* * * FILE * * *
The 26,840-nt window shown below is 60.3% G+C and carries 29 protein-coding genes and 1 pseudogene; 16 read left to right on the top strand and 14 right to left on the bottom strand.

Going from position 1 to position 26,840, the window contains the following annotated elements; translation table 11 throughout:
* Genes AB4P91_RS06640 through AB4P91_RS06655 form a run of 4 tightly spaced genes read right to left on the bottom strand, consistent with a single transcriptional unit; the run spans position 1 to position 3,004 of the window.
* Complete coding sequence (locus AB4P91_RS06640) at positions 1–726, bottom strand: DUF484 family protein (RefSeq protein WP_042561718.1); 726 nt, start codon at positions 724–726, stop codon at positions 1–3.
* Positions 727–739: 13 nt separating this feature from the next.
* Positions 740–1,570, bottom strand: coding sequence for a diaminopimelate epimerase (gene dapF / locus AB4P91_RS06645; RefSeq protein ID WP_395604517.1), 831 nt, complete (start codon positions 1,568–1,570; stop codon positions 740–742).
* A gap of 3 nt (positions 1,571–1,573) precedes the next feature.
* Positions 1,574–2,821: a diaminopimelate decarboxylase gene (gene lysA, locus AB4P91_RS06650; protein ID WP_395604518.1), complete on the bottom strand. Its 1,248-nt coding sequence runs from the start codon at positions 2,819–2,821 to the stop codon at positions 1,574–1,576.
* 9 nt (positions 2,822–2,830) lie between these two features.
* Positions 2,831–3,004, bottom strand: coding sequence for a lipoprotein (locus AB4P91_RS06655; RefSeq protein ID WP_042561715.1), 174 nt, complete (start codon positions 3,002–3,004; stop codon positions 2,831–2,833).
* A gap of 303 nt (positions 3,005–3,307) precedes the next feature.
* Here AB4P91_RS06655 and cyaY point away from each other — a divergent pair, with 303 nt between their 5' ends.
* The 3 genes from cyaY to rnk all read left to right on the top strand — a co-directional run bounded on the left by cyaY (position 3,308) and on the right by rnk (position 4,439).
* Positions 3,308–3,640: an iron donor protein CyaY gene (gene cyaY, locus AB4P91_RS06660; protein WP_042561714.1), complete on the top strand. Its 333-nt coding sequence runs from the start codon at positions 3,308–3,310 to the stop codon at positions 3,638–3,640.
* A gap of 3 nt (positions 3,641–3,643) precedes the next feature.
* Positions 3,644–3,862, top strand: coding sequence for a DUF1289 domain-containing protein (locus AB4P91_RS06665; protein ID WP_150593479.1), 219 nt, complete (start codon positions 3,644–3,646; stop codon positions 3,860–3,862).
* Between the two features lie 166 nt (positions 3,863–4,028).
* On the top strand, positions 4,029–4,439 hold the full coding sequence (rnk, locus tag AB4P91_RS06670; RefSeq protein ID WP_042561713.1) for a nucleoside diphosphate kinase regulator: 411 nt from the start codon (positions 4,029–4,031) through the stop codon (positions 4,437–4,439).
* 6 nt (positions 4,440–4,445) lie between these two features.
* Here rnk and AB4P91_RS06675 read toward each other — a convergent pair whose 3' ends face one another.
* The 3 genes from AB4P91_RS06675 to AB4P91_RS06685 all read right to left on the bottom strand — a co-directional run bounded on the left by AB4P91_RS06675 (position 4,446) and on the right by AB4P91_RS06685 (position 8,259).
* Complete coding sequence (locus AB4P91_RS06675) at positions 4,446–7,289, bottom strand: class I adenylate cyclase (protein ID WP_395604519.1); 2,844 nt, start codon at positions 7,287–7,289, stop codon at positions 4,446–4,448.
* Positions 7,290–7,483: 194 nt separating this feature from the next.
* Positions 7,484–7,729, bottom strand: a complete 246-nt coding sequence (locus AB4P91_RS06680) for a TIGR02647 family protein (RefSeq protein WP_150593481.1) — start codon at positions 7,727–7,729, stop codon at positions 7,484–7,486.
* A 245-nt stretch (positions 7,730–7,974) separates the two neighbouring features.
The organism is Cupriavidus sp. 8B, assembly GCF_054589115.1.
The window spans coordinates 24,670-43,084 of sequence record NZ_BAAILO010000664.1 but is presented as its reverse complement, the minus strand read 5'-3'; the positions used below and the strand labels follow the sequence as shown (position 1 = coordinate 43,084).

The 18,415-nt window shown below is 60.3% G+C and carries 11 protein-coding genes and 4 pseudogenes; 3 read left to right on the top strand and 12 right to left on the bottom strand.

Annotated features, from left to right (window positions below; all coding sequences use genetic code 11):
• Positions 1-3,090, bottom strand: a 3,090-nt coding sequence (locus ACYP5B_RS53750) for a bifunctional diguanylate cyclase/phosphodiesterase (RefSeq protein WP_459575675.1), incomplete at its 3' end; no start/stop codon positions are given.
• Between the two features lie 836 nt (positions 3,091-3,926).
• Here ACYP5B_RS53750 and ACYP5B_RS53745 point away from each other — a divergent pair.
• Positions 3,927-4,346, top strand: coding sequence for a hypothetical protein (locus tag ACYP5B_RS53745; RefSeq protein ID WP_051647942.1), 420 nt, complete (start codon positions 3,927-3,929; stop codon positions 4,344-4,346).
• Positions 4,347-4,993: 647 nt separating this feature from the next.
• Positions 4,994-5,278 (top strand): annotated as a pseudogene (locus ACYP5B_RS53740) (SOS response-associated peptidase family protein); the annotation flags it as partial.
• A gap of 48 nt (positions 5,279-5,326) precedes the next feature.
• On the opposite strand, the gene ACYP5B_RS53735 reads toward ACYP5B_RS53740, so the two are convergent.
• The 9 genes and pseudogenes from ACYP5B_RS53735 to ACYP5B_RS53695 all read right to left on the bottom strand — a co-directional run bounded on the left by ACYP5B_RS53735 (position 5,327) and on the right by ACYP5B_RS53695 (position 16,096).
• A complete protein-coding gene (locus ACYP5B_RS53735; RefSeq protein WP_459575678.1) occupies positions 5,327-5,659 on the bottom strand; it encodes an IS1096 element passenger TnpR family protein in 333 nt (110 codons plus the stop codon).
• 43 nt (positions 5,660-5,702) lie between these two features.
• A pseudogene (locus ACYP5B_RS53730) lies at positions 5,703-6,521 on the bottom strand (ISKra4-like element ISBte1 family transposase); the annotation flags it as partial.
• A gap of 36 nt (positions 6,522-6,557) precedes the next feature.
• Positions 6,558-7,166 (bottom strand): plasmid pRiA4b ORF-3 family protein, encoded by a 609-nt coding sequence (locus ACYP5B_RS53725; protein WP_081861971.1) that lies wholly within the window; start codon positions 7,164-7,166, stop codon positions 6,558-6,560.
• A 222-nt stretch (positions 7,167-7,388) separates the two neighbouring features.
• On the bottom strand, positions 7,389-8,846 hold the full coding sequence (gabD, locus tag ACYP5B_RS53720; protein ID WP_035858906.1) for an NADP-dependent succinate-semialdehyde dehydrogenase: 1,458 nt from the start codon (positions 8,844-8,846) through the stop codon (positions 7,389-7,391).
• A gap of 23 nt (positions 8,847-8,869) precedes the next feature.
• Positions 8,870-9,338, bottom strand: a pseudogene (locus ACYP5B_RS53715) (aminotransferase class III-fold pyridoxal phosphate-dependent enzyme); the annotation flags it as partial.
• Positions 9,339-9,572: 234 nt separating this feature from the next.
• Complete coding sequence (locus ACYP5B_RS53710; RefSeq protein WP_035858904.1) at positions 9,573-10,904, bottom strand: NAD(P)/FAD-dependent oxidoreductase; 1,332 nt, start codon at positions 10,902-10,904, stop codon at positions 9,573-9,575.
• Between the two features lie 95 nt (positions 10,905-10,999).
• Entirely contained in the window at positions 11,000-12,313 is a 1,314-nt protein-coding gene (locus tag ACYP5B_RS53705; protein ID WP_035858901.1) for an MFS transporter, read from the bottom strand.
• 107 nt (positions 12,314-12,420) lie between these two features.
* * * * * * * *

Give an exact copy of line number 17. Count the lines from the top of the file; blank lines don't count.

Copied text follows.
* Between the two features lie 166 nt (positions 3,863–4,028).